“The confinement” has affected us all. Months of work, planning, dreaming...suddenly it’s all for nothing. Such a heavy blow forces us to look ahead. The first step: knowing how to adapt in order to deal with it. We chatted with some of the riders from Caja Rural- Seguros RGA and Burgos-BH to see how they are making the most of “their isolation”.
They all agree that the most important thing is discipline, being organised and setting up a daily routine. The daily schedule for each is practically the same: get up, have breakfast and train. The main part is on the roller and the rest is dedicated to exercises. Then it’s eat, rest and in the afternoon, there’s time to read, study, play videogames, watch films or spend time with friends on the social media.
The cyclists from Caja Rural- Seguros RGA, Aritz Bagües, Jon Irisarri, Joel Nicolau, Xavi Cañellas and Carmelo Urbano have opened up their “place of confinement” and their hearts. All 5 have been at home with their parents, except for Aritz, who has been with his girlfriend. Jon Irisarri admits that “I need to get back to normal life, without the uncertainty of what might happen. I can’t shake the fear of maybe catching the virus or that someone around me has it.”
Carmelo Urbano remembers fondly “those coffee breaks while training and the days I could go out to dinner and chat with friends. I didn’t think I could value those little things so much.”Joel Nicolau also talks about his family and friends. “I had been away for two months and now that I planned to be at home for a bit, I find this mess. I was very happy with how I started the year, now I have to get in shape all over again.”
Cycling will return to its natural environment, the road, because without contact with the outside world, it loses all meaning. So what will be the first thing they do on the day the confinement ends?
Jon Irisarri can’t wait to go out to eat with his family at a restaurant. Xavi Cañellas also has it clear what he will do. “The first thing I’ll do is get up at 7 am and head out for a long-distance training session with the people I usually ride with. Enjoy it and ride a ton of kilometres. Of course, with the mandatory stops that I now value a lot more.”
Aritz Bagües doesn’t even want to imagine “the joy of giving up the bike on a roller and feeling the wind on my face”. Carmelo Urbano is also one who dreams of a long ride, but also that visit to his grandparents that he’s so looking forward to, and even giving into that craving for a good hamburger. Joel Nicolau says the same, and confesses that he has an entire list of friends and family he wants to see.
A common denominator: routine and discipline
The “isolation” of Burgos-BH is quite similar. This season was key for them, and their great dream was, and still is, to repeat their performance at La Vuelta, where last year they managed to win the final stage at Pico del Buitre with Angel Madrazo.
The routines of Oscar Cabedo, Ricardo Vilela, Jesús Ezquerra and Pablo Guerrero are almost photocopies of one another, and they have one clear objective: to be in the best shape possible when the road once again is what puts everyone in their place. The wait is long and the more time passes, the list of things they miss grows longer.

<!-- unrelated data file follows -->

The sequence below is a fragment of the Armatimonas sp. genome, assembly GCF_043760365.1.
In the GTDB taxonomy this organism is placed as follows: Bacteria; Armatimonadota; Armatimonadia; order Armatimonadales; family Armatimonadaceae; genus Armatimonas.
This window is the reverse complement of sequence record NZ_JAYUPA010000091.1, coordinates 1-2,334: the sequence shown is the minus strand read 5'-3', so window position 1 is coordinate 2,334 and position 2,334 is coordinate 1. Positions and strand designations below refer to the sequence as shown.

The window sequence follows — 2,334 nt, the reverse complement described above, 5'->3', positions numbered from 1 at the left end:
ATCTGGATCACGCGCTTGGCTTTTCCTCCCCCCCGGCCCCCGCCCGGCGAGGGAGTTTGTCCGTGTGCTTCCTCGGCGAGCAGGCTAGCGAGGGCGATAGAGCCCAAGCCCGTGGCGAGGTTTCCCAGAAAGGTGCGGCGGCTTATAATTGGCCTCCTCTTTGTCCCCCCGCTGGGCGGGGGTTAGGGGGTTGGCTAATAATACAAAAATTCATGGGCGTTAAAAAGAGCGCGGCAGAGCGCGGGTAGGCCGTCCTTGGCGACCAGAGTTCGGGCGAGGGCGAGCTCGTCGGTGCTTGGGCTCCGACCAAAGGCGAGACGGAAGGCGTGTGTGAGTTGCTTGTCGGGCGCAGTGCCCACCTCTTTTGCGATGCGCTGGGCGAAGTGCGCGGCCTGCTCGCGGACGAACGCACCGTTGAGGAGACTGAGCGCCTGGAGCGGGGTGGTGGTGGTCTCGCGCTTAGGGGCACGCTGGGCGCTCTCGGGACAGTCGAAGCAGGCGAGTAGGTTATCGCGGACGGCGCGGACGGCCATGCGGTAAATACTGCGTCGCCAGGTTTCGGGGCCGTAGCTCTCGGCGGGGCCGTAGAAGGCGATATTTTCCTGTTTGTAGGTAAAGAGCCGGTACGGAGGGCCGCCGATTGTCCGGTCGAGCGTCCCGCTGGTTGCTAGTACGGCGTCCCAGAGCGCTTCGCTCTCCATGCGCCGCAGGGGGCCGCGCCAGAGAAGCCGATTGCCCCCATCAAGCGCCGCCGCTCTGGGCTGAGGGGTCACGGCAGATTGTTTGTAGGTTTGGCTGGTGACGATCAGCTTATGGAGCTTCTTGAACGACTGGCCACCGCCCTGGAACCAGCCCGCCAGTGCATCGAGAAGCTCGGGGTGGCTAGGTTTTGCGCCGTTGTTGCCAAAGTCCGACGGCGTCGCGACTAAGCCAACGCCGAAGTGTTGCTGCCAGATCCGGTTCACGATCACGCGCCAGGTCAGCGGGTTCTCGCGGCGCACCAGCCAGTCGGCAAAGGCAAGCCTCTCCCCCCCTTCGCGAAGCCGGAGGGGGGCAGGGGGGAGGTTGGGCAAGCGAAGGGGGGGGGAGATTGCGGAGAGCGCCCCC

Once again, almost unanimously, accepting all the circumstances, and hoping to get back to training as soon as possible, “on the other side” of the front door. Jesús and Pablo are spending the confinement with their parents. The same is true for Oscar, who also lives with his twin brother David and his parents. Ricardo is also at home, but in Portugal, with his wife.
A normal day for them, like most people, is characterised by a routine. To stay in shape and be competitive as soon as this all ends.
Ricardo Vilela is the only one who is experiencing a confinement that is a little different. “In Portugal, for the moment we’ve been “better off” in some ways than in Spain. Professional cyclists can still go out to train, staying close to where we live. All of this in agreement with the government and the federation.”
The breeze on your face, pedalling and...a cup of coffee
It’s a tough situation, but once you accept it, it is not unbearable, in spite of the urge to spread our wings.
Oscar Cabedo has realised that “I loved my daily routine and I wouldn't change it for anything, even though having time to spend with my family and my girlfriend is what I miss the most.” This is practically the same thing mentioned by Ricardo Vilela and Pablo Guerrero. Jesús Ezquerra goes a little deeper, saying that “what I miss might be a little selfish: a simple cup of coffee on a terrace, dressed in cycling gear.”
They’re all looking out of the corner of their eye at that day when they’ll head back out on the road. Oscar imagines himself in Cantabria, with his girlfriend. Jesús Ezquerra says it clearly, “I’ll pedal until my legs give out.” Ricardo Vilela and Pablo Guerrero will also ride, but they’re also sure to enjoy themselves going out for a walk, dining out…with his wife and partner, respectively.
Improving your physical condition in a state of confinement is impossible, and even maintaining it is a difficult task. Once you’ve adapted, the goal is none other than to get back as soon as possible. That’s why any effort and sacrifice will be worth it, in order to enjoy once again that wonderful world that awaits us on the outside. The end of the mountain pass is almost here.
Jon, Xavi, Aritz, Carmelo, Joel, Oscar, Jesús, Ricardo and Pablo were, and will continue to be, cyclists and we’ll once again cheer them on. Good luck, friends and enjoy your return!